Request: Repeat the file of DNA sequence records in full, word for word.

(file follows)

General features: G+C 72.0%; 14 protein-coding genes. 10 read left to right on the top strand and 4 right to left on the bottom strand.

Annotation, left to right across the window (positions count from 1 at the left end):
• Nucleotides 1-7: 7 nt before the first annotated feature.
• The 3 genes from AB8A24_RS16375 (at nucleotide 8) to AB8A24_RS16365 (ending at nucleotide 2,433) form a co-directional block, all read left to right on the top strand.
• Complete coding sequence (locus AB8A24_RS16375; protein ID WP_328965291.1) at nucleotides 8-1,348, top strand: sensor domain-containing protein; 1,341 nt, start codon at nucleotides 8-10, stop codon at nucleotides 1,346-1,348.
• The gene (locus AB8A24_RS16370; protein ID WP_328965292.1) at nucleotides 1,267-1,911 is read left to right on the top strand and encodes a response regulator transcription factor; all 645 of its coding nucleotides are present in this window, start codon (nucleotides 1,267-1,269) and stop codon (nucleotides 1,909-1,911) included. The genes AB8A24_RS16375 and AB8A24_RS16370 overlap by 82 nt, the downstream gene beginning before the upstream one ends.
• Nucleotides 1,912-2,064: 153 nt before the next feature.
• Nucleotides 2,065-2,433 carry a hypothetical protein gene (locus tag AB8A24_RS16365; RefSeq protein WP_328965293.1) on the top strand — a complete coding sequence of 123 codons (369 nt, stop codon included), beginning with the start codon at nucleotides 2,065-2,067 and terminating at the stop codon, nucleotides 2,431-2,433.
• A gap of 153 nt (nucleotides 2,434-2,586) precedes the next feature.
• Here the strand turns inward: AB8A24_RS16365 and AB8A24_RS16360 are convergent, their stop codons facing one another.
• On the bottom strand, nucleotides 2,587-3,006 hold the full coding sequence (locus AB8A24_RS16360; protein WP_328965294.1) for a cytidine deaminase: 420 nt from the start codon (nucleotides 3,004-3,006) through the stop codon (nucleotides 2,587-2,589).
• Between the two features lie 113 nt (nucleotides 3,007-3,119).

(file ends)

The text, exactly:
General features: G+C 72.0%; 14 protein-coding genes. 10 read left to right on the top strand and 4 right to left on the bottom strand.

Annotation, left to right across the window (positions count from 1 at the left end):
• Nucleotides 1-7: 7 nt before the first annotated feature.
• The 3 genes from AB8A24_RS16375 (at nucleotide 8) to AB8A24_RS16365 (ending at nucleotide 2,433) form a co-directional block, all read left to right on the top strand.
• Complete coding sequence (locus AB8A24_RS16375; protein ID WP_328965291.1) at nucleotides 8-1,348, top strand: sensor domain-containing protein; 1,341 nt, start codon at nucleotides 8-10, stop codon at nucleotides 1,346-1,348.
• The gene (locus AB8A24_RS16370; protein ID WP_328965292.1) at nucleotides 1,267-1,911 is read left to right on the top strand and encodes a response regulator transcription factor; all 645 of its coding nucleotides are present in this window, start codon (nucleotides 1,267-1,269) and stop codon (nucleotides 1,909-1,911) included. The genes AB8A24_RS16375 and AB8A24_RS16370 overlap by 82 nt, the downstream gene beginning before the upstream one ends.
• Nucleotides 1,912-2,064: 153 nt before the next feature.
• Nucleotides 2,065-2,433 carry a hypothetical protein gene (locus tag AB8A24_RS16365; RefSeq protein WP_328965293.1) on the top strand — a complete coding sequence of 123 codons (369 nt, stop codon included), beginning with the start codon at nucleotides 2,065-2,067 and terminating at the stop codon, nucleotides 2,431-2,433.
• A gap of 153 nt (nucleotides 2,434-2,586) precedes the next feature.
• Here the strand turns inward: AB8A24_RS16365 and AB8A24_RS16360 are convergent, their stop codons facing one another.
• On the bottom strand, nucleotides 2,587-3,006 hold the full coding sequence (locus AB8A24_RS16360; protein WP_328965294.1) for a cytidine deaminase: 420 nt from the start codon (nucleotides 3,004-3,006) through the stop codon (nucleotides 2,587-2,589).
• Between the two features lie 113 nt (nucleotides 3,007-3,119).